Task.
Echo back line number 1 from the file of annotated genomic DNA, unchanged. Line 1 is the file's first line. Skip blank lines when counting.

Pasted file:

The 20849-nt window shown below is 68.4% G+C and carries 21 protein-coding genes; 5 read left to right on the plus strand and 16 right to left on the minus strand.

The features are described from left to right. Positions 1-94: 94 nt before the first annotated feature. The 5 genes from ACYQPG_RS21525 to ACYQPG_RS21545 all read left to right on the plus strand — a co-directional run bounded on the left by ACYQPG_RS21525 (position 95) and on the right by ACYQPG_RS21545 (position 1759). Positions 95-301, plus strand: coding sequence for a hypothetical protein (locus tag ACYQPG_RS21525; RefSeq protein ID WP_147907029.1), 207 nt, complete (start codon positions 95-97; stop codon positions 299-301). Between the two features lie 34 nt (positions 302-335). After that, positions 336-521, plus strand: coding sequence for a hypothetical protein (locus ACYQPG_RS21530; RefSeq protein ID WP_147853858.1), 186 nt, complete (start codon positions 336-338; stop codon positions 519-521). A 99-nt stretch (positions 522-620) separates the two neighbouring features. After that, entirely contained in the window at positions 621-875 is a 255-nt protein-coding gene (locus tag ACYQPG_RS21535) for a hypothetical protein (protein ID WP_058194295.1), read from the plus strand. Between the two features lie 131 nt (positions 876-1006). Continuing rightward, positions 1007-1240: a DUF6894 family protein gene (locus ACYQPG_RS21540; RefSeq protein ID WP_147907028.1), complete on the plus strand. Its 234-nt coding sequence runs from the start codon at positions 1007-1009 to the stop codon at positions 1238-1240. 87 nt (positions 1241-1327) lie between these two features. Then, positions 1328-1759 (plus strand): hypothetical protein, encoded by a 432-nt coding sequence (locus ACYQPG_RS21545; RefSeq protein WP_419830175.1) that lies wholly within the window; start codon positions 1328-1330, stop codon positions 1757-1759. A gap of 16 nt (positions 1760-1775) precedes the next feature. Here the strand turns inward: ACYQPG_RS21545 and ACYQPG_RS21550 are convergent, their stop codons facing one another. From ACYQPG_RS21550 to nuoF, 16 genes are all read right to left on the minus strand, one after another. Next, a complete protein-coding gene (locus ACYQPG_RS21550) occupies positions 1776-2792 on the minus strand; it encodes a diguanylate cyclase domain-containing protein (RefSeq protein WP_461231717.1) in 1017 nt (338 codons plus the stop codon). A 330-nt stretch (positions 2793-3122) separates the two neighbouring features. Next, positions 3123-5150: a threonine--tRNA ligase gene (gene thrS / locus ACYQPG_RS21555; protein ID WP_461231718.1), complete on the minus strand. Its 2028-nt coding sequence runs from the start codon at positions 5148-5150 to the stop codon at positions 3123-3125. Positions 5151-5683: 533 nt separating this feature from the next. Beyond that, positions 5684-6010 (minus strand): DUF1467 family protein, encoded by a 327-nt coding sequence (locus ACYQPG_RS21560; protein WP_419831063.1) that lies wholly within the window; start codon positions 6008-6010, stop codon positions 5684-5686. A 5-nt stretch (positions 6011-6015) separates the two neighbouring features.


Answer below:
The 20849-nt window shown below is 68.4% G+C and carries 21 protein-coding genes; 5 read left to right on the plus strand and 16 right to left on the minus strand.